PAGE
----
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Bengals survive another sloppy game

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Bengals survive another sloppy game

CINCINNATI (AP) The Bengals stayed on the cusp of the playoffs by surviving their sloppiest game of the season, one that left them with plenty of concern heading into a weekend off.

They did a lot of things wrong during a 34-13 loss in Philadelphia on Thursday night, but the Eagles were far worse, bailing out the Bengals by turning the ball over five times.

The Eagles lost four fumbles and had an interception off a severely underthrown pass, helping Cincinnati overcome a second-half deficit.

The ugly victory gave Cincinnati (8-6) a chance to make the playoffs by winning at Pittsburgh and at home against Baltimore in the next two weeks. The Bengals are 0-6 against those AFC North rivals during the last two seasons.

``After reviewing the tapes, it's evident in a lot of areas we have a lot of coaching to do,'' coach Marvin Lewis said on Friday. ``We have a lot of improvement we can still make.''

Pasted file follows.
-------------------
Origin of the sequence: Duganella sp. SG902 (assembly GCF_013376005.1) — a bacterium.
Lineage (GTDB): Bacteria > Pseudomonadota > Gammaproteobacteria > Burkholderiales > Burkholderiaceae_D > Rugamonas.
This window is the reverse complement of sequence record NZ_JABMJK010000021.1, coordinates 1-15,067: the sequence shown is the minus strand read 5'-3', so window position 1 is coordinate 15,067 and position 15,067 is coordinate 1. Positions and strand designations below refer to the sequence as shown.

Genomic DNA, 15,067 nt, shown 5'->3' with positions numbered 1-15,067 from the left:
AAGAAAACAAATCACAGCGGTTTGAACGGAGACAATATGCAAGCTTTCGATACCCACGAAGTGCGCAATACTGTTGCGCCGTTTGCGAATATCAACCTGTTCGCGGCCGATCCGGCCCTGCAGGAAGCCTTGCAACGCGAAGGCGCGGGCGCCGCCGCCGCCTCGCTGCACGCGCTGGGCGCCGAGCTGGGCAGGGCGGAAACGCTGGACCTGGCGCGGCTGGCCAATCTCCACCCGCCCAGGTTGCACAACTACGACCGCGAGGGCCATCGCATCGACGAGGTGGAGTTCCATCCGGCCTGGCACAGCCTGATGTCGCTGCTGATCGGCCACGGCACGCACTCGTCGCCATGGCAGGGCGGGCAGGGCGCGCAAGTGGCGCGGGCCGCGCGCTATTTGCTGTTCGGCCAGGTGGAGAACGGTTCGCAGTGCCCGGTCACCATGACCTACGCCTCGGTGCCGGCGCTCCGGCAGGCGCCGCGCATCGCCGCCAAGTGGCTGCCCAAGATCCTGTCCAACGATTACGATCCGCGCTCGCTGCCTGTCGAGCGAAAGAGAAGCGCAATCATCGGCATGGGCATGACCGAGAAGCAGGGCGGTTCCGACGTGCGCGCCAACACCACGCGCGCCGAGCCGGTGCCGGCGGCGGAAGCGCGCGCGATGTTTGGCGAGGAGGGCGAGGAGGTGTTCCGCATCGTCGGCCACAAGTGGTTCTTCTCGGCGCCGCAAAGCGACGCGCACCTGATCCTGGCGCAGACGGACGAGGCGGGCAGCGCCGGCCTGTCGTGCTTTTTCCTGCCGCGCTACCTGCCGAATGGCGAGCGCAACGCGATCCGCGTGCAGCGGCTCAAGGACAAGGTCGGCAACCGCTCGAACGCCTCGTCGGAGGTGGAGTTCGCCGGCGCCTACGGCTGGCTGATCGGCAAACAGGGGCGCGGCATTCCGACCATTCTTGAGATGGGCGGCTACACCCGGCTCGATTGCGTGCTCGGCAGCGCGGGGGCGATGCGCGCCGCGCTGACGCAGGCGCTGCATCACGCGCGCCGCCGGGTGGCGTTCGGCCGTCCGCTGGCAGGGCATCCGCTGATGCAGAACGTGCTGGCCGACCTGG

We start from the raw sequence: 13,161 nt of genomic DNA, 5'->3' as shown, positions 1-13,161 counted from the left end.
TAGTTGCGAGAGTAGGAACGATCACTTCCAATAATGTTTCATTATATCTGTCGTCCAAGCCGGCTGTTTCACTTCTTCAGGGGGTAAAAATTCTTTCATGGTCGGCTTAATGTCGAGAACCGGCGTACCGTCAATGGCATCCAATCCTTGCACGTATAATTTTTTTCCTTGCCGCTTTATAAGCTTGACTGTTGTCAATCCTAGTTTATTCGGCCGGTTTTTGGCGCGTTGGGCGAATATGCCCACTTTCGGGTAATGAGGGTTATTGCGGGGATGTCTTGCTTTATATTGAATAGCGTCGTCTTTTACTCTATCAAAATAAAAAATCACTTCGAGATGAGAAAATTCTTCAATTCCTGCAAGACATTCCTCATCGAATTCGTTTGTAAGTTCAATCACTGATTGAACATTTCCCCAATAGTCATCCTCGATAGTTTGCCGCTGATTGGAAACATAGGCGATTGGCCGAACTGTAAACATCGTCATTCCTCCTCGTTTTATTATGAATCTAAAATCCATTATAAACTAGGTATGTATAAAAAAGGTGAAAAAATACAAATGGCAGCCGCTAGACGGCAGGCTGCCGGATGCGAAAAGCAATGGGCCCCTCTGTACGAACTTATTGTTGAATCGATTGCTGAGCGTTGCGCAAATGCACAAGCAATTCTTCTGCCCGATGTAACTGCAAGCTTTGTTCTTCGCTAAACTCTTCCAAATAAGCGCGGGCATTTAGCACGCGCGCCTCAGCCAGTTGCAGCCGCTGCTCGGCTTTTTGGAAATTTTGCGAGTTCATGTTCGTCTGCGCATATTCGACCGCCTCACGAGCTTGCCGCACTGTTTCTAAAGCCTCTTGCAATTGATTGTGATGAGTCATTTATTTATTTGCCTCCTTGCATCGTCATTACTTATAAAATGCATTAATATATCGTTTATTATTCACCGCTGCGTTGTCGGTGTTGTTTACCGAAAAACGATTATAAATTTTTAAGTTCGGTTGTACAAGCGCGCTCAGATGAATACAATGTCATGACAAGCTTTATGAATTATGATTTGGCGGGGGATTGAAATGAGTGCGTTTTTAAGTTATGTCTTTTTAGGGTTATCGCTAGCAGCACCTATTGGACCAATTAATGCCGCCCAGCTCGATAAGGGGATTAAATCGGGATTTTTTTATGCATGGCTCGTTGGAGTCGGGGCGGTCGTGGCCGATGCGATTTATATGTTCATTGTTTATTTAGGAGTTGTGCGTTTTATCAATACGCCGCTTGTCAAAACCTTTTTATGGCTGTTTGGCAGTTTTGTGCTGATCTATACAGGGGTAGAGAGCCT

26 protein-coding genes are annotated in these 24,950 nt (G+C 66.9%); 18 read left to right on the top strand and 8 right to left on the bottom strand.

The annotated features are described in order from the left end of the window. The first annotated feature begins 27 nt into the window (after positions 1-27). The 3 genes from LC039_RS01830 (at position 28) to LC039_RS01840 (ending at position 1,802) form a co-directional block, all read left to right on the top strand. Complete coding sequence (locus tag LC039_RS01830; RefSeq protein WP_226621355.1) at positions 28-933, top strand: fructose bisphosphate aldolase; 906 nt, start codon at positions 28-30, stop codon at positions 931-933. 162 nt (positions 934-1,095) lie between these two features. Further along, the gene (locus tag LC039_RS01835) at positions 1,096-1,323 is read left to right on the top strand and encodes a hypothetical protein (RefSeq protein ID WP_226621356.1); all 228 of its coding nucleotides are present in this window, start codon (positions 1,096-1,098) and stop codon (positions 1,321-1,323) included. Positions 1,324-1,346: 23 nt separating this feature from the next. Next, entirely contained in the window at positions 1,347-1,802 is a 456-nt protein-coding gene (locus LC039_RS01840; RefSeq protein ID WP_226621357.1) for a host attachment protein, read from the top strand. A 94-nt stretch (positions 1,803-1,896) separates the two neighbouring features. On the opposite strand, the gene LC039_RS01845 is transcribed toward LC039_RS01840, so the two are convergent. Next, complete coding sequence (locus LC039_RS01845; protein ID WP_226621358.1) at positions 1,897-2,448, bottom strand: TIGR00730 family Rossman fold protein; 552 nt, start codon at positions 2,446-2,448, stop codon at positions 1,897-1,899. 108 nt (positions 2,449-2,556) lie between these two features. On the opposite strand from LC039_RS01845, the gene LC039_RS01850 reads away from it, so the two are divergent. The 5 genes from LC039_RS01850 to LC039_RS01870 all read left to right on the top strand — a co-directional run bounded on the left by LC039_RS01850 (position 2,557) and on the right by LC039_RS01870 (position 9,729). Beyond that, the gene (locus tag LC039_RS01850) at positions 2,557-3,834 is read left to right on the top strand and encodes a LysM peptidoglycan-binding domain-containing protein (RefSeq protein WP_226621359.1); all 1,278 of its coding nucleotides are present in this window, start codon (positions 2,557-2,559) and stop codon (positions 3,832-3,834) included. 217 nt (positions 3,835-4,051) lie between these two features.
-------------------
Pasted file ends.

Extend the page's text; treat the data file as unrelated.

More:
Although they're in the postseason chase, the Bengals aren't happy with how they're playing at the most important time of the season. They struggled to win at San Diego, pulling it out with a fourth-quarter rally aided by the Chargers' self-destruction. They then lost at home to Dallas, blowing a fourth-quarter lead.

In Philadelphia, they hit a low point - 11 penalties for 94 yards, a punt fielded at the 1-yard line, two fumbles by quarterback Andy Dalton, six sacks allowed. The Eagles' turnovers made the difference and left the Bengals relieved yet unhappy.

They've talked all season about getting hot as the playoffs approach. Their performances are getting worse, especially on offense. They know that if they want to consider themselves playoff-worthy, they've got to play a lot better in the next two games.

``Anytime you win on the road, I don't care how you do it, it's exciting,'' offensive coordinator Jay Gruden said on Monday, taking a break from watching tape of a Baltimore-Pittsburgh game. ``We are 8-6 right now and we still have everything in reach that we want to reach for. We just have to play better, and we know that.

``We know that the other team is not going to fumble and give us that field position all the time. We are going to have to grind some yards, protect the football. We gave two turnovers in their end of the field and that can't happen against teams with Ben Roethlisberger and (Joe) Flacco and Peyton Manning like that.''